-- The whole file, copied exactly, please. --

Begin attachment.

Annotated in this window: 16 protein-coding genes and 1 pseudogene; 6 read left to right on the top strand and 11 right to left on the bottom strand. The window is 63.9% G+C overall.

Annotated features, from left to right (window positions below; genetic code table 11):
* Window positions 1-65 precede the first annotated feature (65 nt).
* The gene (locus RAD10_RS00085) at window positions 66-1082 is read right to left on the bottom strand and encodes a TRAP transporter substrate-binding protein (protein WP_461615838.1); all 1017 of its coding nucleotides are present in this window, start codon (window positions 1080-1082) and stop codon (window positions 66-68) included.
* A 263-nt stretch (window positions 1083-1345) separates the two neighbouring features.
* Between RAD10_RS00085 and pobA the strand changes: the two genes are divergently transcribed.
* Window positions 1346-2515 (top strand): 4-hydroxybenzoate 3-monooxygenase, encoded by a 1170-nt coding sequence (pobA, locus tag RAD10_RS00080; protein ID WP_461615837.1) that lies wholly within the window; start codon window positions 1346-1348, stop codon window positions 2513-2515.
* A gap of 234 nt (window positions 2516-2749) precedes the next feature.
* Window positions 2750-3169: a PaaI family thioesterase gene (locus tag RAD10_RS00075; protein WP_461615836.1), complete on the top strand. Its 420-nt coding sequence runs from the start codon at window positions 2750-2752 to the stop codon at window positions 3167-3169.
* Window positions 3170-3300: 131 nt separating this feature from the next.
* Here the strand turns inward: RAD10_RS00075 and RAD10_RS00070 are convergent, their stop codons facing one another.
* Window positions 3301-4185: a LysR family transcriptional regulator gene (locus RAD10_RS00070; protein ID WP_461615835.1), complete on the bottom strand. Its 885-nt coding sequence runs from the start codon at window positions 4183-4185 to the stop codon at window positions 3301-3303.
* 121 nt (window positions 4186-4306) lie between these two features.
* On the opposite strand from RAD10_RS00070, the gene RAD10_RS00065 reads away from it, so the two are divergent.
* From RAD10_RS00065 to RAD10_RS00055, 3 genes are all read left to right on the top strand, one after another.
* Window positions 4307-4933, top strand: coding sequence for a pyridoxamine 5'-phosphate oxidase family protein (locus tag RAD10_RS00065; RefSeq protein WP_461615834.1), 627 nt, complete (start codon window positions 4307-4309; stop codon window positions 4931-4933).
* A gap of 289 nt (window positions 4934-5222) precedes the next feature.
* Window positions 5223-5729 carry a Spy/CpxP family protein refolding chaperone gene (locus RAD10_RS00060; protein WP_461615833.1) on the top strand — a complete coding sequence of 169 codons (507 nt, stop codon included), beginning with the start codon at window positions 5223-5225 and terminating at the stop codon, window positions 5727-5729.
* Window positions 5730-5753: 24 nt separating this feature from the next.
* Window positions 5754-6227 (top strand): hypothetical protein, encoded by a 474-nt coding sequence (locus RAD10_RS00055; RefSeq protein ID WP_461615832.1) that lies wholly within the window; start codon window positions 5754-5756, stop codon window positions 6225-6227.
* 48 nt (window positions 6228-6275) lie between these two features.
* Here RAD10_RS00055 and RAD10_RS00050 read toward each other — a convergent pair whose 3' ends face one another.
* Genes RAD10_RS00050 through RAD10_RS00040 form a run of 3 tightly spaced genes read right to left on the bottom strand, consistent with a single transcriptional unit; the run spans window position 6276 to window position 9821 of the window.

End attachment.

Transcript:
Annotated in this window: 16 protein-coding genes and 1 pseudogene; 6 read left to right on the top strand and 11 right to left on the bottom strand. The window is 63.9% G+C overall.

Annotated features, from left to right (window positions below; genetic code table 11):
* Window positions 1-65 precede the first annotated feature (65 nt).
* The gene (locus RAD10_RS00085) at window positions 66-1082 is read right to left on the bottom strand and encodes a TRAP transporter substrate-binding protein (protein WP_461615838.1); all 1017 of its coding nucleotides are present in this window, start codon (window positions 1080-1082) and stop codon (window positions 66-68) included.
* A 263-nt stretch (window positions 1083-1345) separates the two neighbouring features.
* Between RAD10_RS00085 and pobA the strand changes: the two genes are divergently transcribed.
* Window positions 1346-2515 (top strand): 4-hydroxybenzoate 3-monooxygenase, encoded by a 1170-nt coding sequence (pobA, locus tag RAD10_RS00080; protein ID WP_461615837.1) that lies wholly within the window; start codon window positions 1346-1348, stop codon window positions 2513-2515.
* A gap of 234 nt (window positions 2516-2749) precedes the next feature.
* Window positions 2750-3169: a PaaI family thioesterase gene (locus tag RAD10_RS00075; protein WP_461615836.1), complete on the top strand. Its 420-nt coding sequence runs from the start codon at window positions 2750-2752 to the stop codon at window positions 3167-3169.
* Window positions 3170-3300: 131 nt separating this feature from the next.
* Here the strand turns inward: RAD10_RS00075 and RAD10_RS00070 are convergent, their stop codons facing one another.
* Window positions 3301-4185: a LysR family transcriptional regulator gene (locus RAD10_RS00070; protein ID WP_461615835.1), complete on the bottom strand. Its 885-nt coding sequence runs from the start codon at window positions 4183-4185 to the stop codon at window positions 3301-3303.
* 121 nt (window positions 4186-4306) lie between these two features.
* On the opposite strand from RAD10_RS00070, the gene RAD10_RS00065 reads away from it, so the two are divergent.
* From RAD10_RS00065 to RAD10_RS00055, 3 genes are all read left to right on the top strand, one after another.
* Window positions 4307-4933, top strand: coding sequence for a pyridoxamine 5'-phosphate oxidase family protein (locus tag RAD10_RS00065; RefSeq protein WP_461615834.1), 627 nt, complete (start codon window positions 4307-4309; stop codon window positions 4931-4933).
* A gap of 289 nt (window positions 4934-5222) precedes the next feature.
* Window positions 5223-5729 carry a Spy/CpxP family protein refolding chaperone gene (locus RAD10_RS00060; protein WP_461615833.1) on the top strand — a complete coding sequence of 169 codons (507 nt, stop codon included), beginning with the start codon at window positions 5223-5225 and terminating at the stop codon, window positions 5727-5729.
* Window positions 5730-5753: 24 nt separating this feature from the next.
* Window positions 5754-6227 (top strand): hypothetical protein, encoded by a 474-nt coding sequence (locus RAD10_RS00055; RefSeq protein ID WP_461615832.1) that lies wholly within the window; start codon window positions 5754-5756, stop codon window positions 6225-6227.
* 48 nt (window positions 6228-6275) lie between these two features.
* Here RAD10_RS00055 and RAD10_RS00050 read toward each other — a convergent pair whose 3' ends face one another.
* Genes RAD10_RS00050 through RAD10_RS00040 form a run of 3 tightly spaced genes read right to left on the bottom strand, consistent with a single transcriptional unit; the run spans window position 6276 to window position 9821 of the window.